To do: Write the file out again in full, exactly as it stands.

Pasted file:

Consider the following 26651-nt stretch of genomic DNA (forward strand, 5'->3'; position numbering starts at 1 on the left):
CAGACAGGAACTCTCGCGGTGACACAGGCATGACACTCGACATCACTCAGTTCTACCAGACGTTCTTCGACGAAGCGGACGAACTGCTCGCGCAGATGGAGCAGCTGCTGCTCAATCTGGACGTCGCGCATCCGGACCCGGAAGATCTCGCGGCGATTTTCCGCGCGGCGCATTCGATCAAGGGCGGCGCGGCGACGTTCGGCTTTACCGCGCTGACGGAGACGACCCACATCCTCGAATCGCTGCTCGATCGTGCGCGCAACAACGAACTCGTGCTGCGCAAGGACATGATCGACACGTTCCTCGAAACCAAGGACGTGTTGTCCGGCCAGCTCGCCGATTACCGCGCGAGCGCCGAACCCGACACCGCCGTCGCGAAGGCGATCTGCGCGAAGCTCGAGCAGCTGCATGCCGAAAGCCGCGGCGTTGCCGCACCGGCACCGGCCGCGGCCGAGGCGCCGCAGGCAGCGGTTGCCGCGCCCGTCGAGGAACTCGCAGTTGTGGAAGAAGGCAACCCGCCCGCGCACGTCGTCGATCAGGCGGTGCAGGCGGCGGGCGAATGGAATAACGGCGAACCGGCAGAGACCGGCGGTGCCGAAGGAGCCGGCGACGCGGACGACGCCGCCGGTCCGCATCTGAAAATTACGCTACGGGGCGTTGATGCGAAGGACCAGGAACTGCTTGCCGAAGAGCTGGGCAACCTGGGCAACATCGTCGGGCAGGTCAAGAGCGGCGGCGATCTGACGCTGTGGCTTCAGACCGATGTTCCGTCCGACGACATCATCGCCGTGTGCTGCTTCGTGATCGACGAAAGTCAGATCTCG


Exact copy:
Consider the following 26651-nt stretch of genomic DNA (forward strand, 5'->3'; position numbering starts at 1 on the left):
CAGACAGGAACTCTCGCGGTGACACAGGCATGACACTCGACATCACTCAGTTCTACCAGACGTTCTTCGACGAAGCGGACGAACTGCTCGCGCAGATGGAGCAGCTGCTGCTCAATCTGGACGTCGCGCATCCGGACCCGGAAGATCTCGCGGCGATTTTCCGCGCGGCGCATTCGATCAAGGGCGGCGCGGCGACGTTCGGCTTTACCGCGCTGACGGAGACGACCCACATCCTCGAATCGCTGCTCGATCGTGCGCGCAACAACGAACTCGTGCTGCGCAAGGACATGATCGACACGTTCCTCGAAACCAAGGACGTGTTGTCCGGCCAGCTCGCCGATTACCGCGCGAGCGCCGAACCCGACACCGCCGTCGCGAAGGCGATCTGCGCGAAGCTCGAGCAGCTGCATGCCGAAAGCCGCGGCGTTGCCGCACCGGCACCGGCCGCGGCCGAGGCGCCGCAGGCAGCGGTTGCCGCGCCCGTCGAGGAACTCGCAGTTGTGGAAGAAGGCAACCCGCCCGCGCACGTCGTCGATCAGGCGGTGCAGGCGGCGGGCGAATGGAATAACGGCGAACCGGCAGAGACCGGCGGTGCCGAAGGAGCCGGCGACGCGGACGACGCCGCCGGTCCGCATCTGAAAATTACGCTACGGGGCGTTGATGCGAAGGACCAGGAACTGCTTGCCGAAGAGCTGGGCAACCTGGGCAACATCGTCGGGCAGGTCAAGAGCGGCGGCGATCTGACGCTGTGGCTTCAGACCGATGTTCCGTCCGACGACATCATCGCCGTGTGCTGCTTCGTGATCGACGAAAGTCAGATCTCG